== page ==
With Nika Museum, Nika Island transforms into ‘patron’ of Maldives culture, heritage
Patronage is defined as the support, encouragement, privilege or aid that an organisation or individual bestows to another. In the history of arts, “Patronage” refers to the support that has been provided to artists such as musicians, painters and sculptors.
For this concept, most languages still use the term “Mecenate”, which is derived from the name of Gaius Maecenas who was a generous friend and adviser to the Roman Emperor Augustus. During the Renaissance, not only in Italy but also in Europe, the concept of “Patronage” and “Mecenatismo” allowed arts to flourish, as several groups of Patrons sponsored art and architecture, painting, sculpture and handicrafts.
Can a Maldivian resort turn into a “Mecenate”, into a Patron? Can a hotel preserve, protect and revamp the folklore and heritage of a nation made up of thousands of islands?
At Nika Island Resort, this question turned into a challenge at first. But it has now become a reality, with the recent opening of the Nika Museum.
Nika Museum is the result of the transformation of an old furnace which was used to cast and forge metals. During the conversion of the old furnace into the museum, two dimensions coexisted: the concept of conservation, which is part of Nika’s DNA, and the creation of a new space that constantly interacts with the guests.
At Nika Museum, a maze of tunnels that turn into galleries, coral-made vaults and arches lead visitors through an unexpected space and a unique collection of historical artefacts, art pieces and creations by local artists. This selection of items allows the Nika to share with the community of travellers a fascinating story and to make the local community (re)discover the nation’s heritage which is slowly fading away.
“The new museum is a space that reflects the beauty of a nation; it tells what the nation has been – and hopefully – it can even foreshadow future developments of the Maldives,” Edoardo Caccin, the External Director at Nika Island, said.
“The museum aims to generate awareness among the travellers, to make them understand that the destination they are experiencing cannot be reduced to a series of breathtaking beaches.”
Over the years, Nika Island has been forging close relations with both the public and private sector in Maldives as well as local and international NGOs and artists. The Nika Museum presents itself as a platform for these partners to share their stories with the guests.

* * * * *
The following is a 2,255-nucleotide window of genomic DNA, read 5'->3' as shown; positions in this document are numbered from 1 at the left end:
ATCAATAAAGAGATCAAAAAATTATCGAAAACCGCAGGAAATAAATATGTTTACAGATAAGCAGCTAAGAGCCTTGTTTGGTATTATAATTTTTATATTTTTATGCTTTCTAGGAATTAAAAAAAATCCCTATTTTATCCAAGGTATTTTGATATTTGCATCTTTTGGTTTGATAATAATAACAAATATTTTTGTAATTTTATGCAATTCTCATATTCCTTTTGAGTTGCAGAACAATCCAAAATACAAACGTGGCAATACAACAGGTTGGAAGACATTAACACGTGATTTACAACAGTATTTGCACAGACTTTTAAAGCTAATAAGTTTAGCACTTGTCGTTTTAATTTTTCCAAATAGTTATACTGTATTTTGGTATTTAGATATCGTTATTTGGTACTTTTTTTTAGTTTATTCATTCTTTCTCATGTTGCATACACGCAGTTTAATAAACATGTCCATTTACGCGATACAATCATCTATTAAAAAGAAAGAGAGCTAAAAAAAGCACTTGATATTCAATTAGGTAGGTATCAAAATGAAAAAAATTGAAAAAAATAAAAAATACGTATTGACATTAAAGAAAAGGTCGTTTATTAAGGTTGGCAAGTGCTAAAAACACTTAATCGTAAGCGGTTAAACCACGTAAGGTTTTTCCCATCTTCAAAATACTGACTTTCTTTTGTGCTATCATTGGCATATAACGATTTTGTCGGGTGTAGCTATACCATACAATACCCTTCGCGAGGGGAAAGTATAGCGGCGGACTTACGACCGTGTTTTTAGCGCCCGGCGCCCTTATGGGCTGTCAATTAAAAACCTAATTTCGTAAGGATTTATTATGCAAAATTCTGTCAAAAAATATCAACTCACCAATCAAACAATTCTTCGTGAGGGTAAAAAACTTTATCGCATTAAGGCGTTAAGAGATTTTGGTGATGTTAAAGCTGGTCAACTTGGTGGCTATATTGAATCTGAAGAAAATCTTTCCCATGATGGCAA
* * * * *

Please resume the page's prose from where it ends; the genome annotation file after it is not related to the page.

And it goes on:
At Nika Museum, UNDP explains the main challenges Maldivians face in their daily life, whilst Trans Maldivian Airways (TMA) — the largest seaplane operator in the world — describes how the concept of connectivity is evolving along with the development of the hospitality industry. Local artists, poets and dancers share their art and their vision for the country.
“The team of this island wants to celebrate, elevate and spread the unique components of the Maldivian culture among the travellers. How? Simply using the mechanisms and dynamics that belong to all the museums in the world: selected items, handcrafts, artefacts and pieces of art – combined with storytelling – will guide the visitors through the folklore and heritage of the country,” Caccin said.
“Nika welcomes whoever has a story and wants to explain the dynamics that make the Maldivian archipelago a unique destination in the globe.”
In addition to the private collection, the museum is also hosting the exhibition title, “The Island Nation” by Zuleyha Ali.
Zuleyha is a talented Maldivian artist who made history for being the first Maldivian artist to be selected to participate at the prestigious Florence Biennale 2017 in Italy. Zuleyha’s work has been displayed in international exhibitions in Paris, New York, Florence, Chianciono Terme, Singapore, Beijing, Dhaka and Colombo. Five of her paintings have entered the permanent collection of the Chinese Ministry of Art and Culture in Beijing. Two of her paintings have entered Beijing Yi Pu Culture’s permanent collection in Singapore.
Zuleyha’s paintings showcased as part of the collection at Nika Museum illustrate an array of natural scenes that the Maldives has to offer. The collection focuses on the alarming threats the country faces due to environmental concerns such as climate change and global warming.
“I aim to portray my art works as an engaging visual representation that I hope will grab the attention of viewers. I like to focus on and highlight their role in preserving nature. I also find it very important to draw the attention of young minds and adults alike to environmental issues and nature in a positive way, in order to foster constructive and optimistic changes towards a more sustainable world,” Zuleyha said.
Located in North Ari Atoll, Nika is a milestone of the Maldives hospitality industry.
The deserted island of Kudafolhudhu turned into a resort back in 1983. Since its inception, the philosophy and values that shaped this unique boutique resort are the same: privacy, natural sophistication and local heritage.
All of its 43 villas have been built according to the traditional Maldivian architectural style. Being one of the first resorts built in the country, everything on the island has been built using coral blocks, coconut palm trunks and palm leaves. A collection of antiques and unique Maldivian pieces of art decorate the interiors of all the villas.
Nika is a perfect example of a boutique hotel that breaks the dynamics of big international brands that are reshaping the Maldivian hospitality industry. Nika is a heady mix of Italian lifestyle and Maldivian traditions; a unique platform where heritage and natural beauty meet together.